Morgan's tea cup celebration 'next level' - Rapinoe

LYON, France -- Megan Rapinoe continued to insist this week that she'll be available to play in Sunday's Women's World Cup final against the Netherlands, but the United States star admitted she may have already lost the competition for the tournament's most iconic celebration.

Unable to play in Tuesday's 2-1 semifinal win against England because of a hamstring injury, Rapinoe watched from the bench as teammate and co-captain Alex Morgan scored the decisive goal and then mimicked drinking from a cup of tea.

"I think I might have been upstaged," Rapinoe told reporters on Wednesday. "That was next level. That was pretty sharp by Alex."

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The range and tone of U.S. goal celebrations has become one of the stories of the tournament, from the Americans continuing to celebrate goals through the end of a 13-0 opening win against Thailand to Rapinoe's arms-outstretched poses after scoring back-to-back braces against Spain and France to Morgan's choice of material in the semifinal.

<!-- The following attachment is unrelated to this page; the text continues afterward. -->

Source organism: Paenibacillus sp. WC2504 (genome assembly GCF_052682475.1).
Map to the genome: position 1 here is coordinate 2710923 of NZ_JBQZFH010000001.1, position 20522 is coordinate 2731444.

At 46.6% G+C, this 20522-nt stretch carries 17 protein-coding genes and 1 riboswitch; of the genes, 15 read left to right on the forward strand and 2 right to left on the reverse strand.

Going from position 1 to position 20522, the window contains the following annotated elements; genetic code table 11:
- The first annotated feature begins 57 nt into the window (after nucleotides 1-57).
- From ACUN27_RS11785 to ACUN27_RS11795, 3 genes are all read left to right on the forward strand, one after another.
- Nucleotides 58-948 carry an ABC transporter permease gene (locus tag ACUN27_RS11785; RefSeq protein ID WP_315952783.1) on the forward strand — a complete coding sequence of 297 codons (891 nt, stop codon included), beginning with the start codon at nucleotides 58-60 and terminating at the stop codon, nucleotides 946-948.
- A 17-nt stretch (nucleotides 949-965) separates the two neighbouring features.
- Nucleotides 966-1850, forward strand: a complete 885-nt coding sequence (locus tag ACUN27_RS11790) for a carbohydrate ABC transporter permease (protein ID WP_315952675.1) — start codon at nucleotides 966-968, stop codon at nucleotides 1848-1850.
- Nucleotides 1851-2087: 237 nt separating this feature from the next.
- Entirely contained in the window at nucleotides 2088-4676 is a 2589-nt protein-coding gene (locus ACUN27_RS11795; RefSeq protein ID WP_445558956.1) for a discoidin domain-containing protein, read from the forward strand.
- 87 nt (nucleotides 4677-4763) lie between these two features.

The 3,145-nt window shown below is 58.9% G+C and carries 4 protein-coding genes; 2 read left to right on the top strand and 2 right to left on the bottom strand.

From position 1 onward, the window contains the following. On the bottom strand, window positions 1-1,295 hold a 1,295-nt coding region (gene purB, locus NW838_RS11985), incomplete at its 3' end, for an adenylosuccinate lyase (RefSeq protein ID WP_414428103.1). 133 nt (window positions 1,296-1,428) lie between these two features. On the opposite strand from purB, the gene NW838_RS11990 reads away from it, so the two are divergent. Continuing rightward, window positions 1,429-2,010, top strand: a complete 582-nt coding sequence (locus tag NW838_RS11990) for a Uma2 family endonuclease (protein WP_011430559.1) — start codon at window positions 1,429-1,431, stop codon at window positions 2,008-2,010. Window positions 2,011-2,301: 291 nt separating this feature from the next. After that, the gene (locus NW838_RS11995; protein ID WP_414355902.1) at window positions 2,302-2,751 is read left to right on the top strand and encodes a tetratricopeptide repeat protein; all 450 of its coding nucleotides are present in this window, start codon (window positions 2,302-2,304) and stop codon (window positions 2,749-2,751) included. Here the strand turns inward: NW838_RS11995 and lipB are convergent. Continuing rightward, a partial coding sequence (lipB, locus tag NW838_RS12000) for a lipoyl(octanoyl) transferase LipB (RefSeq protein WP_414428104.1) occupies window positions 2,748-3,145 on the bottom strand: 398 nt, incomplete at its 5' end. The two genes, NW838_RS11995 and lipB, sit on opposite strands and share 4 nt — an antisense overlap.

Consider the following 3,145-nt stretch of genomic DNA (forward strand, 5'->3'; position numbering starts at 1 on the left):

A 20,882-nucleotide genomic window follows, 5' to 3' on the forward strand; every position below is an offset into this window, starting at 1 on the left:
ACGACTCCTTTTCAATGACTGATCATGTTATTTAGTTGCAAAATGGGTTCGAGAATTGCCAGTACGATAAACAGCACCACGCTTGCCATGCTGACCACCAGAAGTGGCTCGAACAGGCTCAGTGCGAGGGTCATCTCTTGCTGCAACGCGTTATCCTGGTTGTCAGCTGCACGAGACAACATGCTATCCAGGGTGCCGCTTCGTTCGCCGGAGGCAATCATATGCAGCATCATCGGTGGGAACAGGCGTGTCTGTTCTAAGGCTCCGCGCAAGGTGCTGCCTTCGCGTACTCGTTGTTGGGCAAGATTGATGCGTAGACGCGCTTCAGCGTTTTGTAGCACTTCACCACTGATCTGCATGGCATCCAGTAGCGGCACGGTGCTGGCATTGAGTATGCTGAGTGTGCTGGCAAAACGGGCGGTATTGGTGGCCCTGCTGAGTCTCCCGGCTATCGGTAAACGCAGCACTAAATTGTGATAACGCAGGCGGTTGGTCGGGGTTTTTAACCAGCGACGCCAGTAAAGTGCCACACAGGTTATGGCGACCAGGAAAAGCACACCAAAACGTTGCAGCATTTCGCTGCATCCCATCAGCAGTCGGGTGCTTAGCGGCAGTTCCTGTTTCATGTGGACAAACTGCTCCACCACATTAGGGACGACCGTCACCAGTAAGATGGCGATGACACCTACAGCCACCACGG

Some around the world have criticized the U.S. for arrogance -- a claim winger Christen Press flatly rejected -- with a contingent of fans and media in England the latest to take exception.

"Wah, wah, wah," Rapinoe said in mock crying when asked for a response to the criticism. "We're at the World Cup, what do you want us to do? This is the biggest stage, the biggest moment.

"I don't think anyone truly believes that we disrespect the game or disrespect our opponents. We have the utmost respect for England and every team that we've faced and every team that we will face forever and ever. That's part of the DNA of this squad.

"With that said, we work hard, we like to play hard and we like to have fun and enjoy ourselves."

Next up is the final against the reigning European champions. After her team beat Sweden to reach its first World Cup final, Dutch midfielder Danielle van de Donk was asked if she thought Morgan had a new celebration lined up for Sunday.

"I don't think she's going to score against us," Van de Donk said.

Nor, apparently, have the Dutch been preparing counter measures.

"I don't think of celebrations or anything because I don't really care who scores," Van de Donk continued. "As long as someone does."